"more metaphorico"

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"more metaphorico"

Post by djgeometry » Mon Aug 15, 2005 6:03 am

Usually when a Greek or Latin expression is preserved in modern English (or any other language that wishes to preserve such expressions), it holds some nuance unparalleled by its closest modern-language-native correspondent. What is this nuance when contrasting "speaking more metaphorico" with "speaking metaphorically"? Is it something like "by way of metaphor"?

-swg

P.S. The expression occurs in Derrida's La retrait de la métaphore, and is likely preserved in English translations (perhaps The Retreat of Metaphor).
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"more metaphorico"

Post by Erik_Kowal » Mon Aug 15, 2005 7:21 am

In this context the Latin word 'more' means 'like' or 'in the manner (of)'. "Speaking more metaphorico" therefore means something like 'speaking in a metaphorical manner', which is as close as dammit to 'speaking metaphorically'.

Other examples using 'more' in this way are more majorum ('after the manner of our (or their) ancestors') and more suo, meaning 'in his (her) own way', 'in characteristic fashion'.

Sometimes the reason for preserving such locutions in other languages is not some unique nuance of meaning, but merely their agreeably succinct or harmonious form. I imagine that more metaphorico is a case in point, owing to its alliterative quality, although I would hardly say that this is a phrase which is in widespread use even among educated English speakers nowadays, if indeed it ever was.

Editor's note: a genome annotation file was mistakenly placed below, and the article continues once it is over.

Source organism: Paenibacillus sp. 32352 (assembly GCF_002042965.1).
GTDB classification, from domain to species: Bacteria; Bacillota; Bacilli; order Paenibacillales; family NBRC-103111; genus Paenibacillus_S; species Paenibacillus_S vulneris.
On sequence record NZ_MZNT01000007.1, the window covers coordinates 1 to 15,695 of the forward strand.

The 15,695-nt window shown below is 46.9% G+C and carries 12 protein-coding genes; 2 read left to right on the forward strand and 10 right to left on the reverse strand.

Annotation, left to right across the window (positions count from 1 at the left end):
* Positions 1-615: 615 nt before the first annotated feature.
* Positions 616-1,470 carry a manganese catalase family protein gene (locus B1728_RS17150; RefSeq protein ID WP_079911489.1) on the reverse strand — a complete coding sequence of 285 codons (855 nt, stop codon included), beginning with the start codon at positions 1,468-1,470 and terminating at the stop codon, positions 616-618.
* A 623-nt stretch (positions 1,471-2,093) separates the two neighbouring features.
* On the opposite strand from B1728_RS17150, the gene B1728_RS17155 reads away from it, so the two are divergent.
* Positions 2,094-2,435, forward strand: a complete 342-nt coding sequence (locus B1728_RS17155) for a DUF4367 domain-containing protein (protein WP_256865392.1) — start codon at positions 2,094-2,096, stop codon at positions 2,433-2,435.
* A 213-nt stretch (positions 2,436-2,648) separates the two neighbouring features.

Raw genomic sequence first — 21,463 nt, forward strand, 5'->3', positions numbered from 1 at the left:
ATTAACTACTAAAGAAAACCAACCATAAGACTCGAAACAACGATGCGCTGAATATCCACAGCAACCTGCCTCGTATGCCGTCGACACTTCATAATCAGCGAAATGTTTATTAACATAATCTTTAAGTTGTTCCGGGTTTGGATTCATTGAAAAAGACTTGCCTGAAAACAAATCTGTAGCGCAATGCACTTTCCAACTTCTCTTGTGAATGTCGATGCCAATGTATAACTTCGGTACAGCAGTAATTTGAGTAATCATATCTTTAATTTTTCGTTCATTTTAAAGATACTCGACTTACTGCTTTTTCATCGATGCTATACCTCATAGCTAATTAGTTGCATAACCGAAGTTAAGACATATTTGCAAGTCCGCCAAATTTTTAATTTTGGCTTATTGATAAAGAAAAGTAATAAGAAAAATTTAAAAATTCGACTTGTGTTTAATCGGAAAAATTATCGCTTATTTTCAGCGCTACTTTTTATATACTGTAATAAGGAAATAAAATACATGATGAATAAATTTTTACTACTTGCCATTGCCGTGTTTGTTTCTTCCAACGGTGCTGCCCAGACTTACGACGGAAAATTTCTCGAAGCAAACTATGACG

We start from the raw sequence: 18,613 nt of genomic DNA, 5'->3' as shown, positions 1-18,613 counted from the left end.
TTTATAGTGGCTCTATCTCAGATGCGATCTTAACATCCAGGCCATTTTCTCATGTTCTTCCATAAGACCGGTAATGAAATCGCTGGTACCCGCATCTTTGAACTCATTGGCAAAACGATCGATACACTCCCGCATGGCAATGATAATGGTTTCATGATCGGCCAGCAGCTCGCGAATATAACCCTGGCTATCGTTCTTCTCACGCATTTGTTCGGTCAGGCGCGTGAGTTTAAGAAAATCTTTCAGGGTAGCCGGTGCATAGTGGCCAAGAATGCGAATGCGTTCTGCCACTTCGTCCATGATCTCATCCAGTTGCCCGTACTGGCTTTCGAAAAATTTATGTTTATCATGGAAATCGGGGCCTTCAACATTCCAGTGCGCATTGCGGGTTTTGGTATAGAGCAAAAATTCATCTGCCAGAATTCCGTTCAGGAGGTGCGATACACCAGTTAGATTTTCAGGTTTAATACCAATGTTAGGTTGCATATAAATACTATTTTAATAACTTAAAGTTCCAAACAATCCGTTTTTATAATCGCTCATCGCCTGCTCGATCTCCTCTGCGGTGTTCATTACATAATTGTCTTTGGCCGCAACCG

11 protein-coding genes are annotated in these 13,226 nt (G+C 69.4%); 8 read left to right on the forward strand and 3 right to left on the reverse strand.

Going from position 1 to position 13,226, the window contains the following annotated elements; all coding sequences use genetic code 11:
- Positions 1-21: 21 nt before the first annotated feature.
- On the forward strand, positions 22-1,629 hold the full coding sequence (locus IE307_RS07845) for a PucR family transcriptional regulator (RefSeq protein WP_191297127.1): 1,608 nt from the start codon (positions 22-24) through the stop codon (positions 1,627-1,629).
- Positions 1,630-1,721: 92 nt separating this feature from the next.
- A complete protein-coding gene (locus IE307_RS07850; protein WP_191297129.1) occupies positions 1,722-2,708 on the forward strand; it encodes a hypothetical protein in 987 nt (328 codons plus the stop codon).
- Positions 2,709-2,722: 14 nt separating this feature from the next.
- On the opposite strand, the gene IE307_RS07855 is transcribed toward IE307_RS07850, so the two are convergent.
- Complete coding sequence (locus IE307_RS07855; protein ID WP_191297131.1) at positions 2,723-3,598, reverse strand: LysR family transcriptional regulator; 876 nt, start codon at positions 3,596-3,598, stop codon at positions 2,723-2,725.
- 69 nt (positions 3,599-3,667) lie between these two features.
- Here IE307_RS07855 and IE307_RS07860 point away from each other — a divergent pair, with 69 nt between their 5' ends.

Another, occasional, reason may be the desire to allude to a quotation or set phrase in the source language which is very well established there. An example of this is Juvenal's phrase mens sana ('a sound mind'), which exists in full as the Latin expression mens sana in corpore sano, probably better known to most English speakers as "a sound mind in a sound body"[/i]. The legal profession in particular has a tendency to resort to this kind of usage (the example of mens rea, literally 'guilty mind', but usually referred to as 'criminal intent', innocently springs to mind).

Other instances of sayings or quotations whose familiarity in their original languages has enabled them to survive unchanged, and even abbreviated, in others, are the French sayings Autres temps, autres mœurs ('Other times, other manners') and Plus ça change, c'est la même chose ('The more it changes, the more it stays the same'); and the Latin proverb Vita brevis, ars longa ('Life is short, art endures'), the allusions to which often remain understood by English speakers even when they are shortened in quotation to Autres temps, Plus ça change and Vita brevis.
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